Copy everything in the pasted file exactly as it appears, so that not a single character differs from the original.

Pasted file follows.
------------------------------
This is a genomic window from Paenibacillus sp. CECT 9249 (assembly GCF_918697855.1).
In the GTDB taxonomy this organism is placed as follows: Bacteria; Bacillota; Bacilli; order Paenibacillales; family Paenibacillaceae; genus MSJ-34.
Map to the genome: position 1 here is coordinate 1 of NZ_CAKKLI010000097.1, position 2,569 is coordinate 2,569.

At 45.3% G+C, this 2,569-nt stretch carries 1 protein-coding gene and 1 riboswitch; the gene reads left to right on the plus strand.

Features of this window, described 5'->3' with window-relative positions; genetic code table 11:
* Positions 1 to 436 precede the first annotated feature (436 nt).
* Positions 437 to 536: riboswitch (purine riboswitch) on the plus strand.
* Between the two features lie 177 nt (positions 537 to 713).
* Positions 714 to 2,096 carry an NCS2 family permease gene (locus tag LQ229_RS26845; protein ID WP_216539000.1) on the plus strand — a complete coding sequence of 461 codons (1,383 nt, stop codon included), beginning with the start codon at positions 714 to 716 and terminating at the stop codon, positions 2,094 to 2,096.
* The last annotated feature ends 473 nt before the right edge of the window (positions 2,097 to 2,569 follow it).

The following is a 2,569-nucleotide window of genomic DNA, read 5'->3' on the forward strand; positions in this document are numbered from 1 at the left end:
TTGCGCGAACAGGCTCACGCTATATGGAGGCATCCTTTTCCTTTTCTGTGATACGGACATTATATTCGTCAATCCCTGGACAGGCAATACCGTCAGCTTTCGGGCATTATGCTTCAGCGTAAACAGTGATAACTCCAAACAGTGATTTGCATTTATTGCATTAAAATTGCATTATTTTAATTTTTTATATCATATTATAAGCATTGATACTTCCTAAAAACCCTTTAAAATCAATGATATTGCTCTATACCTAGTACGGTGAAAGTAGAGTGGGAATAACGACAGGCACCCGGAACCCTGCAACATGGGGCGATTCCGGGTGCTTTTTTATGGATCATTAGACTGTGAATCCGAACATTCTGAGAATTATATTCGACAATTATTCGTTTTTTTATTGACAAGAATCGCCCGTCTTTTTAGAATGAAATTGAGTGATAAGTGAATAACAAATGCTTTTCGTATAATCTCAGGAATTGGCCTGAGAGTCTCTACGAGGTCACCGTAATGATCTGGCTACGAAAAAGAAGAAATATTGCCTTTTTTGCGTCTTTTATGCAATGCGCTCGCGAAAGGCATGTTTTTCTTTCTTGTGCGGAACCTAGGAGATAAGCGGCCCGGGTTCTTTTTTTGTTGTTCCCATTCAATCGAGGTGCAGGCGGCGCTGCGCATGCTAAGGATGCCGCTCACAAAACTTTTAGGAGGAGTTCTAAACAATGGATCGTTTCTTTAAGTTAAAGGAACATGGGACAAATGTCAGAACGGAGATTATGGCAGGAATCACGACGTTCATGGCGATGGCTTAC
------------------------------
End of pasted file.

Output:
This is a genomic window from Paenibacillus sp. CECT 9249 (assembly GCF_918697855.1).
In the GTDB taxonomy this organism is placed as follows: Bacteria; Bacillota; Bacilli; order Paenibacillales; family Paenibacillaceae; genus MSJ-34.
Map to the genome: position 1 here is coordinate 1 of NZ_CAKKLI010000097.1, position 2,569 is coordinate 2,569.

At 45.3% G+C, this 2,569-nt stretch carries 1 protein-coding gene and 1 riboswitch; the gene reads left to right on the plus strand.

Features of this window, described 5'->3' with window-relative positions; genetic code table 11:
* Positions 1 to 436 precede the first annotated feature (436 nt).
* Positions 437 to 536: riboswitch (purine riboswitch) on the plus strand.
* Between the two features lie 177 nt (positions 537 to 713).
* Positions 714 to 2,096 carry an NCS2 family permease gene (locus tag LQ229_RS26845; protein ID WP_216539000.1) on the plus strand — a complete coding sequence of 461 codons (1,383 nt, stop codon included), beginning with the start codon at positions 714 to 716 and terminating at the stop codon, positions 2,094 to 2,096.
* The last annotated feature ends 473 nt before the right edge of the window (positions 2,097 to 2,569 follow it).

The following is a 2,569-nucleotide window of genomic DNA, read 5'->3' on the forward strand; positions in this document are numbered from 1 at the left end:
TTGCGCGAACAGGCTCACGCTATATGGAGGCATCCTTTTCCTTTTCTGTGATACGGACATTATATTCGTCAATCCCTGGACAGGCAATACCGTCAGCTTTCGGGCATTATGCTTCAGCGTAAACAGTGATAACTCCAAACAGTGATTTGCATTTATTGCATTAAAATTGCATTATTTTAATTTTTTATATCATATTATAAGCATTGATACTTCCTAAAAACCCTTTAAAATCAATGATATTGCTCTATACCTAGTACGGTGAAAGTAGAGTGGGAATAACGACAGGCACCCGGAACCCTGCAACATGGGGCGATTCCGGGTGCTTTTTTATGGATCATTAGACTGTGAATCCGAACATTCTGAGAATTATATTCGACAATTATTCGTTTTTTTATTGACAAGAATCGCCCGTCTTTTTAGAATGAAATTGAGTGATAAGTGAATAACAAATGCTTTTCGTATAATCTCAGGAATTGGCCTGAGAGTCTCTACGAGGTCACCGTAATGATCTGGCTACGAAAAAGAAGAAATATTGCCTTTTTTGCGTCTTTTATGCAATGCGCTCGCGAAAGGCATGTTTTTCTTTCTTGTGCGGAACCTAGGAGATAAGCGGCCCGGGTTCTTTTTTTGTTGTTCCCATTCAATCGAGGTGCAGGCGGCGCTGCGCATGCTAAGGATGCCGCTCACAAAACTTTTAGGAGGAGTTCTAAACAATGGATCGTTTCTTTAAGTTAAAGGAACATGGGACAAATGTCAGAACGGAGATTATGGCAGGAATCACGACGTTCATGGCGATGGCTTAC